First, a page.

Narcissistic Personality Disorder - The mind of one - A personal account

This is a first person account into the mind of a Narcissist who also happens to be a relative of the author. Let’s under the mind of a Narcissist.

The world starts with me, is me and ends with me!

I feel like this because I know clearly that nobody gives a damn about me. In fact I do not validate myself that well. The reason for that is when I see myself in the mirror; I know I lack something which brings out the dirt in me. To cover that dirt I expose myself to this aura of grandiose which is nothing but a mist under whose illusion I have kept my near and dear ones.

These people I do not see as people to nurture or reform but to control. The power to control and the authority to make others weep over me is what makes me way to strong.

I don’t understand the word criticism and cannot take it well personally at all. Even the slightest of it blows my lids.

If I see someone more successful, more powerful and more pious than me, I gloat at them as they make me realize as to how weak, gullible and useless I am.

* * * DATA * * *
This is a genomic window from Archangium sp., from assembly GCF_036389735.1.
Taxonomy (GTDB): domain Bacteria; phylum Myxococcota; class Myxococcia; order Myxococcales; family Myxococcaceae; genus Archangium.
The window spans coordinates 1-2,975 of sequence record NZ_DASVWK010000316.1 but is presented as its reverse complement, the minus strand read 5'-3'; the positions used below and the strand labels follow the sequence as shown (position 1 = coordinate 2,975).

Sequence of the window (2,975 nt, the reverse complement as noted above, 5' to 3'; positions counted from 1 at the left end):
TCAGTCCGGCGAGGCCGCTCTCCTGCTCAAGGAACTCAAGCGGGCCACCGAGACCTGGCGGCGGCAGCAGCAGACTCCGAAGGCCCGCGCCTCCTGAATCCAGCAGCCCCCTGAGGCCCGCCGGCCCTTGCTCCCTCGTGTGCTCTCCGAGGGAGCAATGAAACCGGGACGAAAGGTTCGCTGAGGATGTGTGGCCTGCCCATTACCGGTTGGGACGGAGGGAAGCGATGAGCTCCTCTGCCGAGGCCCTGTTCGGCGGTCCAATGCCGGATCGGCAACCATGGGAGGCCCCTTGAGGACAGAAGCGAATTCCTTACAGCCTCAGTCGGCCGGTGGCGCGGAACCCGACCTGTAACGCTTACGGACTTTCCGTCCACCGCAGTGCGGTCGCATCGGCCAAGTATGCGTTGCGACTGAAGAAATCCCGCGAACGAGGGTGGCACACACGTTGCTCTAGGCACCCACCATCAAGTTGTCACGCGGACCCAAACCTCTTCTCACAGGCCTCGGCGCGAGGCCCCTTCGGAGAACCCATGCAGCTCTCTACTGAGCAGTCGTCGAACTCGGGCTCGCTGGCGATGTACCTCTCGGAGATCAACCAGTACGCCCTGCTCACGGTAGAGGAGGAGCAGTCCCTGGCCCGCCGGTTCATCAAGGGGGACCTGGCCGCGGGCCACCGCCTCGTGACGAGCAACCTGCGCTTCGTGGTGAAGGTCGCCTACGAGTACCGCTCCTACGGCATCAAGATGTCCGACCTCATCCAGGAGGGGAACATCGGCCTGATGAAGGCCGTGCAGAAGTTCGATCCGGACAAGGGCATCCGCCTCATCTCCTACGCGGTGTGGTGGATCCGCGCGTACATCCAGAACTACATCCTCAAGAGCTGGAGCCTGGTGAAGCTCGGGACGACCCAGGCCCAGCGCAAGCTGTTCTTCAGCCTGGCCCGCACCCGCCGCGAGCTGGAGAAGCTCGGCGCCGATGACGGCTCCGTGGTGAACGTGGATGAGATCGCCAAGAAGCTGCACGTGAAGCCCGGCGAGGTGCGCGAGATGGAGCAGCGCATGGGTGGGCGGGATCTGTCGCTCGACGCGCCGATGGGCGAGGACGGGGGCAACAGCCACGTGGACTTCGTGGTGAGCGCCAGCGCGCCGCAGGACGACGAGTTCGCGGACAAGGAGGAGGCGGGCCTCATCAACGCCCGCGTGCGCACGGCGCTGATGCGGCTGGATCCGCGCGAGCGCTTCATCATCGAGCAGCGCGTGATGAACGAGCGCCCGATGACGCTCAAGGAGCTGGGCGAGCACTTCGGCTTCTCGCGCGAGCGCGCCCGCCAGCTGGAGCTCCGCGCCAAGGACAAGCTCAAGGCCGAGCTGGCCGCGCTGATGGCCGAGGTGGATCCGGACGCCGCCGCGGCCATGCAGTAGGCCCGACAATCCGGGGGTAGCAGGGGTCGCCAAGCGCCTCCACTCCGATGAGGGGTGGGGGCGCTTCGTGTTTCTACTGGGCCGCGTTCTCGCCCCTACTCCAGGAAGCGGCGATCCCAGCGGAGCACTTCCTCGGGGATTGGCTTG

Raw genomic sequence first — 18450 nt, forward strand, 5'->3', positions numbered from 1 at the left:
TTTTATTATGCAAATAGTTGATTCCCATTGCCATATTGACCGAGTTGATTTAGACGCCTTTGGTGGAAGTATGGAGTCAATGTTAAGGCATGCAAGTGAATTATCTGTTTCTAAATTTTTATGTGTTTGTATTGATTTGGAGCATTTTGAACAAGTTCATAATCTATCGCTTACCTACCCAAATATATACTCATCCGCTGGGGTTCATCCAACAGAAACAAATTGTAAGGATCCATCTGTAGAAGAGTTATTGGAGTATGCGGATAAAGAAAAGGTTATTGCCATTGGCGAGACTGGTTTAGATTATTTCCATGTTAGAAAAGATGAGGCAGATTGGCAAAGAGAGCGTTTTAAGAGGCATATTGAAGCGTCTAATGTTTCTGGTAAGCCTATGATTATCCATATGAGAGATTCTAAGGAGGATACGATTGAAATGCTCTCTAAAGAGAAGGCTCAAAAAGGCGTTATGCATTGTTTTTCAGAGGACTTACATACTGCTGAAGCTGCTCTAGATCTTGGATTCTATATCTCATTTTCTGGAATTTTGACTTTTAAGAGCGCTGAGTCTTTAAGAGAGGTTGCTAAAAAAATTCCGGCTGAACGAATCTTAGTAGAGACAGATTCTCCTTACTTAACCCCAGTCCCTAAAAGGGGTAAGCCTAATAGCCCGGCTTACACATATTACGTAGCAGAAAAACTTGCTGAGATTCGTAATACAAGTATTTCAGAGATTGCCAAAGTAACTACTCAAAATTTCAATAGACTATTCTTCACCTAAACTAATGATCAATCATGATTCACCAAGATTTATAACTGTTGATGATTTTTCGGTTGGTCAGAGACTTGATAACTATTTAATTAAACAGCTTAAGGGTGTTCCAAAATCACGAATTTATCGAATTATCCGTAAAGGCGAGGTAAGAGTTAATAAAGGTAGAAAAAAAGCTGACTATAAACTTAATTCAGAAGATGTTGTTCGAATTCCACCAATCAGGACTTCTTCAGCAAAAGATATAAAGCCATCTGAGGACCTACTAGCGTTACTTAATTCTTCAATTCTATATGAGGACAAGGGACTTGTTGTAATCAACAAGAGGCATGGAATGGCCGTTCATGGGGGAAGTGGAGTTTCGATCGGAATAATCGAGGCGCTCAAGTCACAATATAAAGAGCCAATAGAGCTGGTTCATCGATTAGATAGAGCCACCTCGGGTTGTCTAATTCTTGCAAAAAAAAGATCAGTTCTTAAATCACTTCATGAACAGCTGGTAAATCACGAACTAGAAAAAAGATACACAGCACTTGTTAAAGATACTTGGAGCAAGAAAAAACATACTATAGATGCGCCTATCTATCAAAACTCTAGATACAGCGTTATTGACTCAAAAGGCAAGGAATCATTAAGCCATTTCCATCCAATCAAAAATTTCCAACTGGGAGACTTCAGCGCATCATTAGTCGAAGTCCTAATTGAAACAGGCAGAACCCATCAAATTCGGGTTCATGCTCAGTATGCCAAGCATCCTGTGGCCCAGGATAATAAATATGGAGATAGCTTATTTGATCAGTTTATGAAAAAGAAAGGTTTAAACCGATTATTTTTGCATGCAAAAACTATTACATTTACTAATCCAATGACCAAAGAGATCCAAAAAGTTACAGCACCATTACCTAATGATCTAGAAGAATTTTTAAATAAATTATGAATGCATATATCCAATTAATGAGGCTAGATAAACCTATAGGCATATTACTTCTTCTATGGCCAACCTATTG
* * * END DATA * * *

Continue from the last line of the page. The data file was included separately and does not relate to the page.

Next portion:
I do not want to be exposed ever, as I have so much of filth inside me that there is no place to store that much of filth. That filth has come from my obsession rather it is excessive self- obsession.

I do not confuse it with self love as I do not know what that even means. I have an idealized, grandiose image of love that of an inflated self-image because it allows me to avoid deep feelings of insecurity. Never prop up my delusions of grandeur as it takes a lot of work — and that’s where the dysfunctional attitudes and behaviors come in or so I am told.

I am told that my Narcissistic personality disorder involves a pattern of self-centered, arrogant thinking plus behavior, a lack of empathy and consideration for other people, and an excessive need for admiration. Others often describe me with NPD as cocky, manipulative, selfish, patronizing, and demanding. This way of thinking and behaving surfaces in every area of my life: from work and friendships to family and love relationships.

I am indeed extremely resistant to changing my behavior, even when it’s causing everyone around me problems. My tendency is to turn the blame on to others. I am extremely sensitive and react badly to even the slightest of criticisms, disagreements, or even perceived slights, which I view as personal attacks.

For the people in my life, it’s often easier to just to go along with my demands in order to avoid the coldness and rages. The want to spot me, protect themselves from my power plays, and establish healthier boundaries.

Signs and symptoms that I display of narcissistic personality disorder:

1) Grandiose sense of self-importance

I am the undisputed star and everyone else is at best a bit player.